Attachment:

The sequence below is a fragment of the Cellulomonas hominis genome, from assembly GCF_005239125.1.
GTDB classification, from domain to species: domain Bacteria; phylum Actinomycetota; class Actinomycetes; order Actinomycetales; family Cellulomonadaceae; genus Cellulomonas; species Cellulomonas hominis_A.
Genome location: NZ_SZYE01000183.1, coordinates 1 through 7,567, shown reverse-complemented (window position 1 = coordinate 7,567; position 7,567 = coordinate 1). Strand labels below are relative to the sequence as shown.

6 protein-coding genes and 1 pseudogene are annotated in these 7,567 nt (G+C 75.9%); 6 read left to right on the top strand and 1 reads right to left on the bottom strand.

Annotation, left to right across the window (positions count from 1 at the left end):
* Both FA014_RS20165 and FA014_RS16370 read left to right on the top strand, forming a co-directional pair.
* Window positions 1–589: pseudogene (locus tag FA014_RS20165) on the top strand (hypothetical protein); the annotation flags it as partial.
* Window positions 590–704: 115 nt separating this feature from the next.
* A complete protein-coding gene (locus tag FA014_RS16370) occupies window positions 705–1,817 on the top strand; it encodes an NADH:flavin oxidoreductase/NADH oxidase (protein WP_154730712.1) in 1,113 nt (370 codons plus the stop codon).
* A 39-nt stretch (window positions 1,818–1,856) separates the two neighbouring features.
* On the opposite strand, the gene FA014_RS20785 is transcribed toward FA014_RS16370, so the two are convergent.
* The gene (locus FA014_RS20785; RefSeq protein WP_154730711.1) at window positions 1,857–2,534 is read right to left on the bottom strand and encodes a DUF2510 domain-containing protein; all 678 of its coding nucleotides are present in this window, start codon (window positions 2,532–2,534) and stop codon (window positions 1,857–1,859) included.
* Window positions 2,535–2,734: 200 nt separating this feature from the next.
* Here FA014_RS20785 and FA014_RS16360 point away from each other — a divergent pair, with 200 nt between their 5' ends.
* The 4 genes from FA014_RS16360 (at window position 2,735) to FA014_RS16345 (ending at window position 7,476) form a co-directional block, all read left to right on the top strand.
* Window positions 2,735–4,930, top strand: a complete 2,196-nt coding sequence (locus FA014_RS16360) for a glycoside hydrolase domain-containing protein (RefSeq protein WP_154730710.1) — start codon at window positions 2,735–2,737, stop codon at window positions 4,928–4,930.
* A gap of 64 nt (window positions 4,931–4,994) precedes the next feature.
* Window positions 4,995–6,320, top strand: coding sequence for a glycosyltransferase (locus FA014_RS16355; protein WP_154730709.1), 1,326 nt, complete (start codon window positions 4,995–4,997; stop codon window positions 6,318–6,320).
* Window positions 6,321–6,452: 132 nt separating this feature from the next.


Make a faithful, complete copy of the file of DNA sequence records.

The sequence below is a fragment of the Cellulomonas hominis genome, from assembly GCF_005239125.1.
GTDB classification, from domain to species: domain Bacteria; phylum Actinomycetota; class Actinomycetes; order Actinomycetales; family Cellulomonadaceae; genus Cellulomonas; species Cellulomonas hominis_A.
Genome location: NZ_SZYE01000183.1, coordinates 1 through 7,567, shown reverse-complemented (window position 1 = coordinate 7,567; position 7,567 = coordinate 1). Strand labels below are relative to the sequence as shown.

6 protein-coding genes and 1 pseudogene are annotated in these 7,567 nt (G+C 75.9%); 6 read left to right on the top strand and 1 reads right to left on the bottom strand.

Annotation, left to right across the window (positions count from 1 at the left end):
* Both FA014_RS20165 and FA014_RS16370 read left to right on the top strand, forming a co-directional pair.
* Window positions 1–589: pseudogene (locus tag FA014_RS20165) on the top strand (hypothetical protein); the annotation flags it as partial.
* Window positions 590–704: 115 nt separating this feature from the next.
* A complete protein-coding gene (locus tag FA014_RS16370) occupies window positions 705–1,817 on the top strand; it encodes an NADH:flavin oxidoreductase/NADH oxidase (protein WP_154730712.1) in 1,113 nt (370 codons plus the stop codon).
* A 39-nt stretch (window positions 1,818–1,856) separates the two neighbouring features.
* On the opposite strand, the gene FA014_RS20785 is transcribed toward FA014_RS16370, so the two are convergent.
* The gene (locus FA014_RS20785; RefSeq protein WP_154730711.1) at window positions 1,857–2,534 is read right to left on the bottom strand and encodes a DUF2510 domain-containing protein; all 678 of its coding nucleotides are present in this window, start codon (window positions 2,532–2,534) and stop codon (window positions 1,857–1,859) included.
* Window positions 2,535–2,734: 200 nt separating this feature from the next.
* Here FA014_RS20785 and FA014_RS16360 point away from each other — a divergent pair, with 200 nt between their 5' ends.
* The 4 genes from FA014_RS16360 (at window position 2,735) to FA014_RS16345 (ending at window position 7,476) form a co-directional block, all read left to right on the top strand.
* Window positions 2,735–4,930, top strand: a complete 2,196-nt coding sequence (locus FA014_RS16360) for a glycoside hydrolase domain-containing protein (RefSeq protein WP_154730710.1) — start codon at window positions 2,735–2,737, stop codon at window positions 4,928–4,930.
* A gap of 64 nt (window positions 4,931–4,994) precedes the next feature.
* Window positions 4,995–6,320, top strand: coding sequence for a glycosyltransferase (locus FA014_RS16355; protein WP_154730709.1), 1,326 nt, complete (start codon window positions 4,995–4,997; stop codon window positions 6,318–6,320).
* Window positions 6,321–6,452: 132 nt separating this feature from the next.